Will swap Great Volleyball for Spellcaster Scramble Spirits Ghostbusters Monopoly or World Soccer contact Karl Clark 30 The Orchard Sedgefield Cleveland TS21 3AF. Phone 0740 20962 after 6pm.

Will swap Space Harrier, American Pro Football, Ghost Busters and After Burner for World Soccer, R-Type Time Soldiers and Out Run ring 0452 419285.

For swaps BBC B computer with monitor, disk drive, joystick + 100 games worth £600 will swap for good condition C64 with games plus portable colour TV phone Alex on 01 555 6272.

Swap Global Defence Shinobi Alex Kidd, Tech World for your Spell Caster Rastan or any other good game dial Liverpool 486 6002 after 5pm ask for Kevin.

Any of you dudes out there got Altered Beast. Dynamite Dux, Golden Axe, Double Dragon. I will swap for Rampage, Choplifter and Vigilante. Tel: Nick on Roth (0709) 879180.

Sega will swap my games for yours Great Basketball Golvellius, Galaxy Force or Rastan for Psycho Fox, Dynamite Dux Spellcaster call me on London 9693162.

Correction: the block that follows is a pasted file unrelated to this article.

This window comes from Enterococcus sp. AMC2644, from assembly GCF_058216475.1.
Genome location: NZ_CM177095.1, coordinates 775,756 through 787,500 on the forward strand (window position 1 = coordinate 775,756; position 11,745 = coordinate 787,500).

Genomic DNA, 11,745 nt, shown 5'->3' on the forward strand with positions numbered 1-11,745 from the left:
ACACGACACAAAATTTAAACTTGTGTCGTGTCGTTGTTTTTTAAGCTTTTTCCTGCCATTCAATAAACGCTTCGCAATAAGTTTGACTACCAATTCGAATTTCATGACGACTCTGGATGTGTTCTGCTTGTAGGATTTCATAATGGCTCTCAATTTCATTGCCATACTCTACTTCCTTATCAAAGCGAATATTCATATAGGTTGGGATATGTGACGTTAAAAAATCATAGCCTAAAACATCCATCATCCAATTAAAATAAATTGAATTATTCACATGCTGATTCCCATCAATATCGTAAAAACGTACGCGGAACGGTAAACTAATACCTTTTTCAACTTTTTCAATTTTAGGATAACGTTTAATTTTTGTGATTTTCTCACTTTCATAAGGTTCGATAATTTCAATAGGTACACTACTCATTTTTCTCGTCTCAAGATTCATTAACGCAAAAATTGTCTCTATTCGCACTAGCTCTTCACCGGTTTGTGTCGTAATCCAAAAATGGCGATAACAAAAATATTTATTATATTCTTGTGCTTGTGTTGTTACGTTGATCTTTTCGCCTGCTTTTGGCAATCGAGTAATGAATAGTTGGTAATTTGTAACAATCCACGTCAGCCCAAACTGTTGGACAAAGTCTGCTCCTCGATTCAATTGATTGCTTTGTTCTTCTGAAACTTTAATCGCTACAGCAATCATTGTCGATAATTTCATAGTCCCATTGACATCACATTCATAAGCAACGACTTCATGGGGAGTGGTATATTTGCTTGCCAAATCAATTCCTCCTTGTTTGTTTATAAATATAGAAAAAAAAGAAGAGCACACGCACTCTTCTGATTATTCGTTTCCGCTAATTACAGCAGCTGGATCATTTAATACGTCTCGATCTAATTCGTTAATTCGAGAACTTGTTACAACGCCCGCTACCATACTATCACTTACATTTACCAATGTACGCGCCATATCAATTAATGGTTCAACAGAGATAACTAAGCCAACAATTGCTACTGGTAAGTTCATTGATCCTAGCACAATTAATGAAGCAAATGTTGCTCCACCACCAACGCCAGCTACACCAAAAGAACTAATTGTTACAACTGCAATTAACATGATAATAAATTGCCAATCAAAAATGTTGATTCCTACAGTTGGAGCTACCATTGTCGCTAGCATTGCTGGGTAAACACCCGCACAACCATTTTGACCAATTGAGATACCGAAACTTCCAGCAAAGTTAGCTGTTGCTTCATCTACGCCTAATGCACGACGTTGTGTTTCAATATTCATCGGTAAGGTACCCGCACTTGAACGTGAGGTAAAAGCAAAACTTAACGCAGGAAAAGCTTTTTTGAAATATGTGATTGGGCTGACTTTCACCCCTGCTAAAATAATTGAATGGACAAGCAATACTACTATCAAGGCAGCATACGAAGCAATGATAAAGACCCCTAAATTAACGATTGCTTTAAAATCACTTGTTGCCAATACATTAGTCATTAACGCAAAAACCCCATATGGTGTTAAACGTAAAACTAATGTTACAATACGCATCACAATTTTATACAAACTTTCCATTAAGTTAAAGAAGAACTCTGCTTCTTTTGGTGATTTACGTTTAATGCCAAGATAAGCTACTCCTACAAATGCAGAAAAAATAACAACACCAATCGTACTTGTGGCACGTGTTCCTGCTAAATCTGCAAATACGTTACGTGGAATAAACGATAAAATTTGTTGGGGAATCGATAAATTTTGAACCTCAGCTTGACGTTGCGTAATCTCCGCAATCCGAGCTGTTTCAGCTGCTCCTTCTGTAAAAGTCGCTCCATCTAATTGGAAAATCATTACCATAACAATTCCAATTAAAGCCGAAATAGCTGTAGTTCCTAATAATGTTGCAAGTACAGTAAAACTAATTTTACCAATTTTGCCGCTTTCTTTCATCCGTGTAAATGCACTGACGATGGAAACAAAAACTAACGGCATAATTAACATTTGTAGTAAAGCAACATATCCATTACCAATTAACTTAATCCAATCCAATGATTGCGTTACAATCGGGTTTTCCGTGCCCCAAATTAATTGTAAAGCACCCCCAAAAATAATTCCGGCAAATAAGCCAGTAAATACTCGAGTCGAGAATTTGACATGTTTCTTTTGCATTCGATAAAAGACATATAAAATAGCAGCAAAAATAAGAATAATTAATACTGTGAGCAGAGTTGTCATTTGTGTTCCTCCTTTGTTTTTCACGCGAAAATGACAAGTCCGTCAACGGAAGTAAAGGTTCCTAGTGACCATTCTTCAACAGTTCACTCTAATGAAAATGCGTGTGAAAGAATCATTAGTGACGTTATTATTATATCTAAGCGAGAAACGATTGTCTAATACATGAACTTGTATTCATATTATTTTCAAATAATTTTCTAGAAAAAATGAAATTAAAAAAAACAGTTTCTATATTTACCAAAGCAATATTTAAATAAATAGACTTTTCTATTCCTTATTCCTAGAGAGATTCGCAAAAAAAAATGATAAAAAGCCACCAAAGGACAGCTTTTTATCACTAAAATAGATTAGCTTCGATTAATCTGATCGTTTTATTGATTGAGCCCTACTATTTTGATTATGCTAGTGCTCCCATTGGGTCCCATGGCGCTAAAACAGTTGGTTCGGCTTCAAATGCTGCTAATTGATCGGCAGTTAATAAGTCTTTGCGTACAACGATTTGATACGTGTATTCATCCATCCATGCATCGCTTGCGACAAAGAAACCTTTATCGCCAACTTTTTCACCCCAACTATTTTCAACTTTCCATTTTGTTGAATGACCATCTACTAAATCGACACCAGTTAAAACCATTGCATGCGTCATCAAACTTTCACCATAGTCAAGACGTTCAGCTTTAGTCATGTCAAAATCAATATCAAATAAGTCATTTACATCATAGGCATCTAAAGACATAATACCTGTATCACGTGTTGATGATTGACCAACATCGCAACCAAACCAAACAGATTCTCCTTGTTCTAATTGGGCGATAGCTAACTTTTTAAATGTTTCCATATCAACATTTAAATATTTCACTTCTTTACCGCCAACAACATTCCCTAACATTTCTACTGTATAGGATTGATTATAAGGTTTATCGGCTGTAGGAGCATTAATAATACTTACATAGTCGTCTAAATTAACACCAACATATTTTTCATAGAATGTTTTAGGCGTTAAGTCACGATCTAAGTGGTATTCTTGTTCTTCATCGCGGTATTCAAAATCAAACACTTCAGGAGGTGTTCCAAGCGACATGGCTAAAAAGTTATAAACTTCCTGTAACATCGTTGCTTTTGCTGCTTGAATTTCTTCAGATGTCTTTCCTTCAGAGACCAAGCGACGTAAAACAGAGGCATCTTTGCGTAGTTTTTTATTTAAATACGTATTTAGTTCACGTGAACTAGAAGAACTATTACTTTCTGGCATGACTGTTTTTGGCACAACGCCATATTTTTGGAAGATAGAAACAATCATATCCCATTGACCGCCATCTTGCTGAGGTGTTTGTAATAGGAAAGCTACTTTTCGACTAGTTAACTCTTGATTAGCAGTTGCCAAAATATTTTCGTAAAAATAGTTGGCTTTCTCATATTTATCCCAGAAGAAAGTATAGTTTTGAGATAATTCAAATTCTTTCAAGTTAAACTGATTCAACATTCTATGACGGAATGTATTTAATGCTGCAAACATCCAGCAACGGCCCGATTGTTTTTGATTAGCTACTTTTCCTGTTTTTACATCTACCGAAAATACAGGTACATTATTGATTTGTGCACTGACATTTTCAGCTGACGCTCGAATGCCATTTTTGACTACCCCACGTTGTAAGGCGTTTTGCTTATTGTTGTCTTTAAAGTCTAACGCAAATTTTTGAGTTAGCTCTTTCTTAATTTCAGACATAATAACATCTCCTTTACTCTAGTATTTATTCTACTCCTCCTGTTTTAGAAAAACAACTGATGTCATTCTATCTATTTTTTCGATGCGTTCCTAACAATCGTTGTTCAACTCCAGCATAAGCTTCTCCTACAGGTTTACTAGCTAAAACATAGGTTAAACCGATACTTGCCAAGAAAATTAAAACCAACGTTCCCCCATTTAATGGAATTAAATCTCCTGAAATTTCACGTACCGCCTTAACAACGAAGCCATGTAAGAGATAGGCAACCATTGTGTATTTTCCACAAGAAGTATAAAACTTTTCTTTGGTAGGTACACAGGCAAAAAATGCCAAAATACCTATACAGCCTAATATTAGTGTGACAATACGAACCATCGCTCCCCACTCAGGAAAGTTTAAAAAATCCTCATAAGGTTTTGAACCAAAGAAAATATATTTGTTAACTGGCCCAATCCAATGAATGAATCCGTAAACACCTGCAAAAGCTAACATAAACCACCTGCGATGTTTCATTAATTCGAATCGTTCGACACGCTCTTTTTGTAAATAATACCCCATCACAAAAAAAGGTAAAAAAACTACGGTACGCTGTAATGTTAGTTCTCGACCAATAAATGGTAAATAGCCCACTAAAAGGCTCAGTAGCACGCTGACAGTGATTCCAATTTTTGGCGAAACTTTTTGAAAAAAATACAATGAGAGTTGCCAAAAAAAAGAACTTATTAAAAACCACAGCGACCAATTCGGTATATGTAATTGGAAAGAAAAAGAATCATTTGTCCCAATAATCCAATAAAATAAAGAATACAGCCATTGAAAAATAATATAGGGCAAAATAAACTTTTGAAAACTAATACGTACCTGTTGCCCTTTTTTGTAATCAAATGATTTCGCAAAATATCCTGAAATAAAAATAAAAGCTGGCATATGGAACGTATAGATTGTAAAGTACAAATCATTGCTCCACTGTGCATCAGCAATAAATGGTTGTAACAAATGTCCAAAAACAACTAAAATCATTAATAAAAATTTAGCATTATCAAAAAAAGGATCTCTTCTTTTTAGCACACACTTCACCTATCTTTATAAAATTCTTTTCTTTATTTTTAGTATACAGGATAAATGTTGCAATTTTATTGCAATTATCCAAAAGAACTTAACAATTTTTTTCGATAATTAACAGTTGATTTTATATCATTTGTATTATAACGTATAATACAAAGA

Will swap World Soccer, Rambo III, Shinobi and Thunderblade, for R-Type, Rampage, Great volleyball, Miracle Warriors or Fantasy Zone two. Phone tony on 041 8120868. Will swap separate.

I wanted Vigilante or Gangster town. Will swap for Alex Kidd III or Space Harrier phone 0443 401546.


Could you tell me how to pass Maranda on The Last Stage of Shinobi. Tel Mark Snooks 0443 434858.

Please could some one tell me, on Wonderboy III, where the last main character is tel: 0543 77421.

Please could someone tell me how to shoot the tanks on level 1 of Rambo III. Phone David on 040873.

Please Please Please has anyone got a cheat for Wonderboy in Monster Land if so ring Eain (said Ian) on 01 868 9506 between 4pm -6pm.

Could you send your hints tips and cheats and even amount of stones for amour for Wonderboy 3. To Jamie 3 Lionel Terr, Rydyfelin, Pontypridd, Mid Glamorgam CF37 5HR. Telephone (0443) 404054.